In this post, I am going to take a look at the basics of Decentralized Finance (DeFi). This is an implementation of decentralized applications, which aims to change the way financial systems are implemented. This will not be an exhaustive guide, as many parts of this topic warrant their own articles entirely, and those will be coming in the future, but will be a good starting point in understanding this blockchain technology.
For the usual disclosure, I am not a financial advisor, I don’t even work in finance at all. My day job is as a telecommunications software engineer. Treat everything you read here as some educational resources and not financial advise.
What Is Decentralized Finance (DeFi)
Decentralize Finance (DeFi) is the term given to a whole host of decentralized applications, with the common purpose of replacing real world financial systems. This includes things such as decentralized exchanges, liquidity pools, lending platforms, and can even extend to things such as insurance or mortgage brokerage.
Like other decentralized applications, they exists mainly through the implementation of smart contracts, and you get all the benefits of that. All of the transactions and code exists on the blockchain, so it is transparent and auditable. You don’t need to trust the parties involved, as it is all managed by code. It is also open to anybody, and has a much lower barrier to entry than traditional financial institutions.
Since they exist on the blockchain, they operate autonomously and without the need for people to handle the transactions. This makes them more secure and fast. They can also leverage oracle services, much like any other smart contract, to be able to have real world data be part of it’s operation.
Types Of DeFi Applications
This is by no means an exhaustive list, but just a nice sampling of what is out there for you to look for in the DeFi space.
Decentralized Exchanges: These would be exchanges such as Uniswap, where there is no central authority operating the trading platform. These have the benefit of having marginal requirements, generally no specific accounts on the exchange, everything is done through a wallet, and there is no Know Your Customer (KYC) requirements.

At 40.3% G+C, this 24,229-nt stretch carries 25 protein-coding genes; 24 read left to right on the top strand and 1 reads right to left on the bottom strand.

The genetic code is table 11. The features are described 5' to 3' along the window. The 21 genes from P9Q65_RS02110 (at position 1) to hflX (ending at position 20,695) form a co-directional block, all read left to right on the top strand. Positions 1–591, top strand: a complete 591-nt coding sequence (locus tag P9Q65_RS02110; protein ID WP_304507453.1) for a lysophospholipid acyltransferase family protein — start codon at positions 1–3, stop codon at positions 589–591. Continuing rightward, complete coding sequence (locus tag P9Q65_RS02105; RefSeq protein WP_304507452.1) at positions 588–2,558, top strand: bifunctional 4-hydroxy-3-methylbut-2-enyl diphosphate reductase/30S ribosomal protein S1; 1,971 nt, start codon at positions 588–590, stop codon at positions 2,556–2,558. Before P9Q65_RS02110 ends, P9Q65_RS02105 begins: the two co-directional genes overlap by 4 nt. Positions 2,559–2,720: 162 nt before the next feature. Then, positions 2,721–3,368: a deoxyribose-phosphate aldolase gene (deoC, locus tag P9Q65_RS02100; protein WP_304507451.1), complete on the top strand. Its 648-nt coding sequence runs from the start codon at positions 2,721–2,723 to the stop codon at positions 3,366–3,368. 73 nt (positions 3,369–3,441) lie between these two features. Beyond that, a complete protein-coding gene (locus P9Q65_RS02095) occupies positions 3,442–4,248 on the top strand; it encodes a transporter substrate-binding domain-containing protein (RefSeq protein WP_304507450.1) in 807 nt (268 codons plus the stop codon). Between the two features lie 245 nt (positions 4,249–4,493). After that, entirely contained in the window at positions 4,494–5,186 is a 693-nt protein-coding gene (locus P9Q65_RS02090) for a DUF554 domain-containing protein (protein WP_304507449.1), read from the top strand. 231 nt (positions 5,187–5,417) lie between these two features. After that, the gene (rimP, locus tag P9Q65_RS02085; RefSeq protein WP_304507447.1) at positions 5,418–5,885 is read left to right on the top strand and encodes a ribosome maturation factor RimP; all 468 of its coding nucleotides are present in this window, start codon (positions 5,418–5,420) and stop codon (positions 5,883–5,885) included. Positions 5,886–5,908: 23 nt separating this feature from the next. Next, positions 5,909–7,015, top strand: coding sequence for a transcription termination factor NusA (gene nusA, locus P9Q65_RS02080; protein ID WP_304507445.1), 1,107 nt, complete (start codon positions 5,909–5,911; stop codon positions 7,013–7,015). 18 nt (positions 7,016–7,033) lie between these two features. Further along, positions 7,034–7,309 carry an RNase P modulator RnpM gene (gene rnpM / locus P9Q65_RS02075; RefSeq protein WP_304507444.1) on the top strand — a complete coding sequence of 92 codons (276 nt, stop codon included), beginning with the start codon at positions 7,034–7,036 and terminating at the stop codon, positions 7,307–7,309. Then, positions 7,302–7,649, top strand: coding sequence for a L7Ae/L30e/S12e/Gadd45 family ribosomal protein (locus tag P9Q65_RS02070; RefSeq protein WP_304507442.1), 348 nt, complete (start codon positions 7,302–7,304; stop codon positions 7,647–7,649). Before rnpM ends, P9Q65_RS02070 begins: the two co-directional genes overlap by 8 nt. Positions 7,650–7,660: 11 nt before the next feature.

Lending/Borrowing: These are decentralized platforms where you can stake/lend your crypto to generate a return. You would provide in collateral that would in turn generate something in return. If we take a look at the MakerDAO system, you essentially provide it collateral in the form of Ethereum (ETH) and you get back Dai (DAI), a collateral backed stablecoin, which you can further stake to earn interest on. You can also use your collateral to borrow against in a lot of these platforms.
Algorithmic Stablecoins: Any stablecoin that exists by a smart contract and being collateralized by crypto, is itself a form of a DeFi application. Looking again at the Dai (DAI), this stablecoin is backed by Ethereum (ETH) and keeps it’s price pegged to $1 USD using it’s on-chain algorithm. This differs from other coins like Tether (USDT), which has a central authority handling the 1:1 custody of the USD.
Margin/Derivative Trading: DeFi applications such as Synthetix make it possible to get access to on-chain trading of non-crypto assets through derivative contracts, much like how they work in the real world. You can also get access to margin trading through liquidity pool backed DeFi applications.
Risks In DeFi
Like all thing in crypto, there are of course risks to DeFi applications. These extend beyond the usual risks associated with crypto, yes the price can go up and down and affect the value of the currency itself, but you also need to be aware of other risks that exist in the space.
Since DeFi is still relatively new, there is still a good potential for bugs and exploits to exist in the underlying smart contracts, which can lead to the liquidity being drained from them, which could wipe out your position. This could be as simple as a protocol change on the underlying network making it possible for one to be exploited.
You also need to do your research about any DeFi project, and see just how decentralized they are. A lot of DeFi projects do have some centralized aspects of them, and a decentralized project is only as decentralized, as its most centralized part. There could be a person sitting with the keys to the kingdom ready to do a rug pull, so always be sure you know what you are getting into, and what the risks involved are.
I hope this general overview of what Decentralized Finance (DeFi) is has helped. I plan to expand on a lot of these areas in their own articles later on, so stay tuned for those. I think DeFi has the potential to change a lot of the financial system that we have all grown up with, and there is the potential for fortunes to be made and lost within the new ecosystem.
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